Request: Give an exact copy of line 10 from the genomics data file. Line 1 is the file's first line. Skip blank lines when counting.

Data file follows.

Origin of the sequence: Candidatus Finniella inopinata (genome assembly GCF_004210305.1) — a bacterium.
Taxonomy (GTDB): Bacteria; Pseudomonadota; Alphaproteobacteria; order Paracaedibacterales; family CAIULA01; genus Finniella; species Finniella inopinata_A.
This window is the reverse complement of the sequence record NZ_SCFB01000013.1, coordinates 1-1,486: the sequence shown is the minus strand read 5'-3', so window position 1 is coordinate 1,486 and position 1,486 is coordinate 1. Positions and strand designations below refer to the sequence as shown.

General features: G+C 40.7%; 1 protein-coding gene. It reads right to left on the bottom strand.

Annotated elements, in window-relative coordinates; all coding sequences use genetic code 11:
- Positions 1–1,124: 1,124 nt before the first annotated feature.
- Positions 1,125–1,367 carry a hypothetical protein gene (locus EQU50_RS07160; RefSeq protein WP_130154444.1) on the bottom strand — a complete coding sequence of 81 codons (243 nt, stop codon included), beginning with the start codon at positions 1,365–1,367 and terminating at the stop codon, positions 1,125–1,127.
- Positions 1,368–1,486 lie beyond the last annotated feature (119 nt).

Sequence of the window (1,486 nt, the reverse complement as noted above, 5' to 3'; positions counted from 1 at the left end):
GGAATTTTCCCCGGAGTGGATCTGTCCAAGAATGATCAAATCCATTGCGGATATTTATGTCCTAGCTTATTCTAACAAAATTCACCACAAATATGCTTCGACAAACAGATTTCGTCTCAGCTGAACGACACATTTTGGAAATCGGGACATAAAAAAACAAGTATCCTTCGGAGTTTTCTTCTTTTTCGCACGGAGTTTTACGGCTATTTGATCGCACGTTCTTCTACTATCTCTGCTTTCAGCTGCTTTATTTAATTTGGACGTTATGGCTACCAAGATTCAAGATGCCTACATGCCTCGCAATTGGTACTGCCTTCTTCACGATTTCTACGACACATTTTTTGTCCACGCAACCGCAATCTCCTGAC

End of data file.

GGAATTTTCCCCGGAGTGGATCTGTCCAAGAATGATCAAATCCATTGCGGATATTTATGTCCTAGCTTATTCTAACAAAATTCACCACAAATATGCTTCGACAAACAGATTTCGTCTCAGCTGAACGACACATTTTGGAAATCGGGACATAAAAAAACAAGTATCCTTCGGAGTTTTCTTCTTTTTCGCACGGAGTTTTACGGCTATTTGATCGCACGTTCTTCTACTATCTCTGCTTTCAGCTGCTTTATTTAATTTGGACGTTATGGCTACCAAGATTCAAGATGCCTACATGCCTCGCAATTGGTACTGCCTTCTTCACGATTTCTACGACACATTTTTTGTCCACGCAACCGCAATCTCCTGAC